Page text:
David Lazarus, in this LA Times story, exposes questionable practices of #BigPharma to appear to care about patients through Patient Assistance Programs that on the surface seem to subsidize the cost of exorbitantly priced #pharmaceuticals.
Yet the reality is that these programs often fall flat in helping patients, but can be helpful in arming pharma companies with slick promotions on how they are helping consumers afford their medications. As we have seen time and again from the pharmaceutical industry, there is not a lot of substance behind their smoke-and-mirrors messaging game.
The story focuses on Ed Wright, who received an expensive prescription medication for free for 14 years through a drug-industry program intended to assist people with limited or fixed incomes. Now he’s rationing his doses after a change to the program that imposed a $1,100 deductible before he can get a refill. Since he cannot afford the deductible, he won’t be able to refill the prescription once it runs out.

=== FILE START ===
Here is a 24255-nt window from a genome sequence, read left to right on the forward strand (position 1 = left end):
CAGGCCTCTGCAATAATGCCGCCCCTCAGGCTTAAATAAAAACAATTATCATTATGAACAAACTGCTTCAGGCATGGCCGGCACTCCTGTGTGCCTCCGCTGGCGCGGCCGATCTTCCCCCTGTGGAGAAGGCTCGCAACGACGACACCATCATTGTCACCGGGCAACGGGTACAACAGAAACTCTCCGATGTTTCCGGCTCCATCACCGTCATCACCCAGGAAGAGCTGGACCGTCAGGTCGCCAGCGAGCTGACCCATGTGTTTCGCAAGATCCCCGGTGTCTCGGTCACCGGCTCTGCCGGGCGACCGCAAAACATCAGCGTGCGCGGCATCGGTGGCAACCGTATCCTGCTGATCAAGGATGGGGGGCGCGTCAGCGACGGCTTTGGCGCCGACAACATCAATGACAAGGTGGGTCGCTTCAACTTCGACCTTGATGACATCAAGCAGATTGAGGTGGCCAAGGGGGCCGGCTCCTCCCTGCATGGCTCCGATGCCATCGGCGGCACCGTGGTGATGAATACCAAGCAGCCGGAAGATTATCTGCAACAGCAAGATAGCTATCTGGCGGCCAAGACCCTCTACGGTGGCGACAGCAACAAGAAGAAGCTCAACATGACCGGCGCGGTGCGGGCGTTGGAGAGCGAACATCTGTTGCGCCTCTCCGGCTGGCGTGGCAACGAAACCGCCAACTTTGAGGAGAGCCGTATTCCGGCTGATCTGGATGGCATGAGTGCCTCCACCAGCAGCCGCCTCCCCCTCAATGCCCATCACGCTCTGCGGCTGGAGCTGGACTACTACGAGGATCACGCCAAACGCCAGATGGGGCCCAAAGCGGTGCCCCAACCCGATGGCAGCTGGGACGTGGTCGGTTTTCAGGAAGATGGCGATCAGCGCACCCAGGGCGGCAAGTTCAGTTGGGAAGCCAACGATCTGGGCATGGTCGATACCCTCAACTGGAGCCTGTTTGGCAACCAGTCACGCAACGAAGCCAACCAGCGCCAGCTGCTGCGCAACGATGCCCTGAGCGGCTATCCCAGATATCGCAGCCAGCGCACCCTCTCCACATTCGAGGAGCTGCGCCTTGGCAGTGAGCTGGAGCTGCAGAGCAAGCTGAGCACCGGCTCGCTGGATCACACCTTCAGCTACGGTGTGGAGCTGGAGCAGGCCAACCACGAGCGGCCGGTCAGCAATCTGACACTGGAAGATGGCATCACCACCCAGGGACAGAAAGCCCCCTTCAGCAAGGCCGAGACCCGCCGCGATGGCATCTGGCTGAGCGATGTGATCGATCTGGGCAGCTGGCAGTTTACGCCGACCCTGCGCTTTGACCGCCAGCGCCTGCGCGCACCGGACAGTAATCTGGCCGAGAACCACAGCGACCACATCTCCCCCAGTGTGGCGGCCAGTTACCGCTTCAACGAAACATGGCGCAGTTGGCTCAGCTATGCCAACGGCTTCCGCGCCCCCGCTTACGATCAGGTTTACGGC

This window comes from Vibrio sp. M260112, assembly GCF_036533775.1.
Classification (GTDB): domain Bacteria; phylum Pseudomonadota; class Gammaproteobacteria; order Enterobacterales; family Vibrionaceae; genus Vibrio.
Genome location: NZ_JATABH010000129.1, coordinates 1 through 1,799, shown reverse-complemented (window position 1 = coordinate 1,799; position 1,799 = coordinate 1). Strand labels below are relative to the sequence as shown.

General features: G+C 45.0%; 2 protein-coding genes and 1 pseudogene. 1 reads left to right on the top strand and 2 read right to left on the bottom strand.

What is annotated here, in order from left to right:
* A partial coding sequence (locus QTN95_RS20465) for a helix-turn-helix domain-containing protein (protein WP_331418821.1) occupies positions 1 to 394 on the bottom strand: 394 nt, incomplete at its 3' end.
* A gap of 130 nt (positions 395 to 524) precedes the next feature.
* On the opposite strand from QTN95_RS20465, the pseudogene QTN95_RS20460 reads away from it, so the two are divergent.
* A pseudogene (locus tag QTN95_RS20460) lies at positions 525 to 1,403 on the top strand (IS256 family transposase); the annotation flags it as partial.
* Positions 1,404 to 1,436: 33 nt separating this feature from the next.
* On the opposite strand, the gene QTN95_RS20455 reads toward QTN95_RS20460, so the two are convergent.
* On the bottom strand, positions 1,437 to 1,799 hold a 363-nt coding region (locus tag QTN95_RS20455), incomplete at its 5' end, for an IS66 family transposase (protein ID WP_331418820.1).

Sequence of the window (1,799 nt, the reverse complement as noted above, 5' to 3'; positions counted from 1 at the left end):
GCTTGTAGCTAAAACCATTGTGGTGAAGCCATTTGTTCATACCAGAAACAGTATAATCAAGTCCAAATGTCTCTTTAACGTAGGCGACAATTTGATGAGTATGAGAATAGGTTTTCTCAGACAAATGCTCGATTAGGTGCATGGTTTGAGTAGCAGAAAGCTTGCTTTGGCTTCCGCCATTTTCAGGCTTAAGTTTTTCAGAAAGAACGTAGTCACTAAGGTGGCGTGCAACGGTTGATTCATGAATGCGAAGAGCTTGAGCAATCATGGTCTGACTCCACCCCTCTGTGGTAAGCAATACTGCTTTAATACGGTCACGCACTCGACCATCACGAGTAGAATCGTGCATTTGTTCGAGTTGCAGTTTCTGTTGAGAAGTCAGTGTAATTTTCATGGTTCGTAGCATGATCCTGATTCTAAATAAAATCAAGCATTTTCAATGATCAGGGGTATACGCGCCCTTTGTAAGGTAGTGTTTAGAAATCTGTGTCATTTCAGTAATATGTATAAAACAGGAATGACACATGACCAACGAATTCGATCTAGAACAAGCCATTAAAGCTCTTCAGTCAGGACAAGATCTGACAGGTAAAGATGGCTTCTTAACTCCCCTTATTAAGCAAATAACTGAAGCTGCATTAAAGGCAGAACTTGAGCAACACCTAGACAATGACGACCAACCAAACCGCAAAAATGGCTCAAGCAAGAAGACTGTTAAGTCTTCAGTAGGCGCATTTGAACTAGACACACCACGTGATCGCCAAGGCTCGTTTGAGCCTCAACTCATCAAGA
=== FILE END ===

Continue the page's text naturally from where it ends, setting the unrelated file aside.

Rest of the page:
Unfortunately, he isn’t alone. Industry watchers say soaring drug prices have prompted many #BigPharma companies to rethink patient assistance programs.
Not surprisingly, a 2009 study published in Health Affairs found that most of these programs run by #BigPharma were reluctant to share details on how many people are served by the program, or the eligibility requirements. As a result, researchers could not elucidate ‘the extent to which these programs provide a safety net to patients is poorly understood.’
Read the full story here.